Coleman, James A.; Galaczi, Á. and Astruc, L.
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|DOI (Digital Object Identifier) Link:||http://doi.org/10.1080/09571730701599252|
|Google Scholar:||Look up in Google Scholar|
Motivation is one of the most significant predictors of success in foreign language learning. While individual and governmental commitment to the learning of foreign languages is growing throughout most of Europe and across the globe, it is stuttering in the United Kingdom. An entitlement to language learning in primary school is not yet fully in place, whilst the removal of language from the core curriculum at Key Stage 4 (ages 14 to 16) has led to a dramatic fall in numbers of language learners. Among national initiatives seeking to enhance learners’ interest in languages among school pupils are Specialist Language Colleges and the Languages Ladder. The latter, by certifying achievement through its associated accreditation scheme Asset Languages, seeks to engender a sense of success and motivate continuation of language study. This article reports on a study conducted in 2005-06 of the language learning motivation of over ten thousand school pupils at Key Stage 3 – the only group currently obliged to study a foreign language. The study analyses the nature of learner motivation and its relationship with gender, level of study (Years 7, 8 and 9) and type of school, and thus provides evidence for possible measures to increase numbers of teenagers studying a foreign language, and a baseline against which the success of policy initiatives can be measured in the future.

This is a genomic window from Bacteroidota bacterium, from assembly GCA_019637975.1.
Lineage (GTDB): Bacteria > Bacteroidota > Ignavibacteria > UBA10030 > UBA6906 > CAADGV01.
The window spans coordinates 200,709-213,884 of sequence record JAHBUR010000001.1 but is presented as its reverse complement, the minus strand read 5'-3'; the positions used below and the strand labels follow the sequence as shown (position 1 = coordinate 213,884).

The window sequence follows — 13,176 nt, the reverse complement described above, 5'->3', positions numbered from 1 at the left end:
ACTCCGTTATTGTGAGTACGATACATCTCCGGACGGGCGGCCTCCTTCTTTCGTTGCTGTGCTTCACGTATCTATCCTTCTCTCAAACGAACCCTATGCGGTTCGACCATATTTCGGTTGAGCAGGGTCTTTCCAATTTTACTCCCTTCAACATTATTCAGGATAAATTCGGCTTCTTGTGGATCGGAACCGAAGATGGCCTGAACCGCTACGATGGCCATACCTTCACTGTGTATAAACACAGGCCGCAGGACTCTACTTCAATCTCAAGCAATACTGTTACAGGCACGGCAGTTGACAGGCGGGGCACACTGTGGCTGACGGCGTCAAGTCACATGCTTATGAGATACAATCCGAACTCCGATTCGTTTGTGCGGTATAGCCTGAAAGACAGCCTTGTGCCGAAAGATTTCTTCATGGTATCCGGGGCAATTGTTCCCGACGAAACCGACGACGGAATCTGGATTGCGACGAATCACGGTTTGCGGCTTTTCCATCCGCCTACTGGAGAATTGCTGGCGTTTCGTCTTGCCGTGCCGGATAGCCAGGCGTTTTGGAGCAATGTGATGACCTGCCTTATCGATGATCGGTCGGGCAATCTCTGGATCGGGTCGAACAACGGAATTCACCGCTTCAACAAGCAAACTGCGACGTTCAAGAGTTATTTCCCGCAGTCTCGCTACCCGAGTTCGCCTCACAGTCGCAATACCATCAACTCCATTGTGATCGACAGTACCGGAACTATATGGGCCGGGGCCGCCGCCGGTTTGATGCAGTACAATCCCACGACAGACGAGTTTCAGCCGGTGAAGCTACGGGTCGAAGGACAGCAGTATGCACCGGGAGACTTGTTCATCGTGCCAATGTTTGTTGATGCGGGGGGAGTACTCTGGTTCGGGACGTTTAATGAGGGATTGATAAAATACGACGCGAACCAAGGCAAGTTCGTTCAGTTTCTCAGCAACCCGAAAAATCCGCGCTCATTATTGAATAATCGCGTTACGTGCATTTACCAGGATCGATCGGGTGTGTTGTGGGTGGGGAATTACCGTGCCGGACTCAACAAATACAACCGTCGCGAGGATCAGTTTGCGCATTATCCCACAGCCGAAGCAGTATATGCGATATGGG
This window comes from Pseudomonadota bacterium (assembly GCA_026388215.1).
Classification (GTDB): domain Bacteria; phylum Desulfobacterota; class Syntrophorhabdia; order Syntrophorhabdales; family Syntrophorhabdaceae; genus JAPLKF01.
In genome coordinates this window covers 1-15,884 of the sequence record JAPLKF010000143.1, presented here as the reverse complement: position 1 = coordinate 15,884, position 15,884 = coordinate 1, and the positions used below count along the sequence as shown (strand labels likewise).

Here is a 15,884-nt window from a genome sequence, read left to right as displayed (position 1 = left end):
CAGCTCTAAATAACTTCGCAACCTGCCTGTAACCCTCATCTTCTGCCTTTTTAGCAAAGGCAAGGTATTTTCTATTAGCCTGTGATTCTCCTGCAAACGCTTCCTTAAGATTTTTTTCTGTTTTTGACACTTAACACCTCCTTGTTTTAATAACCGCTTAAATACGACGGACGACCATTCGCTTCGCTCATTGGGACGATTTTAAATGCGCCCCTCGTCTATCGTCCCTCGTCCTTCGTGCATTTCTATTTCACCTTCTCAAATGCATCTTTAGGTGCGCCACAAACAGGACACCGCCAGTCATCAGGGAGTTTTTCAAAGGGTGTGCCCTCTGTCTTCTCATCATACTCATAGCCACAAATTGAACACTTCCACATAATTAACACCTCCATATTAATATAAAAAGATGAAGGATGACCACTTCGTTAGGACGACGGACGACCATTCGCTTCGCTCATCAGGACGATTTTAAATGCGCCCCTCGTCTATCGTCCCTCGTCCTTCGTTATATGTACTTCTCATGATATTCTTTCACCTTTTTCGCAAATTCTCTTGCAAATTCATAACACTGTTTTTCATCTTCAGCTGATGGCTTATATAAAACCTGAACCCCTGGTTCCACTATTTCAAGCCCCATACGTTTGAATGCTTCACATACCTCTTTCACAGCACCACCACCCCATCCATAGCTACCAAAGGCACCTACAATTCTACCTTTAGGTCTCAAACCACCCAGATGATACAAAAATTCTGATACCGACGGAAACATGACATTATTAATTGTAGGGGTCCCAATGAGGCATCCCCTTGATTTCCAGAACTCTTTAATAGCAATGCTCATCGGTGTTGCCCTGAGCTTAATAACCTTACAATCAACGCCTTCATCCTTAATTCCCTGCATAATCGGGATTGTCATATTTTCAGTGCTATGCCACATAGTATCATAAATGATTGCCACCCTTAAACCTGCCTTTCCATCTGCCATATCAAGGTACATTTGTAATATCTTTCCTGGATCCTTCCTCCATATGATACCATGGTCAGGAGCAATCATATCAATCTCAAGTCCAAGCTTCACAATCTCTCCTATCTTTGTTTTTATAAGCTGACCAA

|Item Type:||Journal Article|
|Keywords:||Motivation; Foreign Language Learning; Key Stage 3; Languages Ladder|
|Academic Unit/Department:||Education and Language Studies > Languages
Education and Language Studies
|Interdisciplinary Research Centre:||Centre for Research in Education and Educational Technology (CREET)|
|Depositing User:||James A. Coleman|
|Date Deposited:||01 Aug 2007|
|Last Modified:||23 Feb 2016 19:21|
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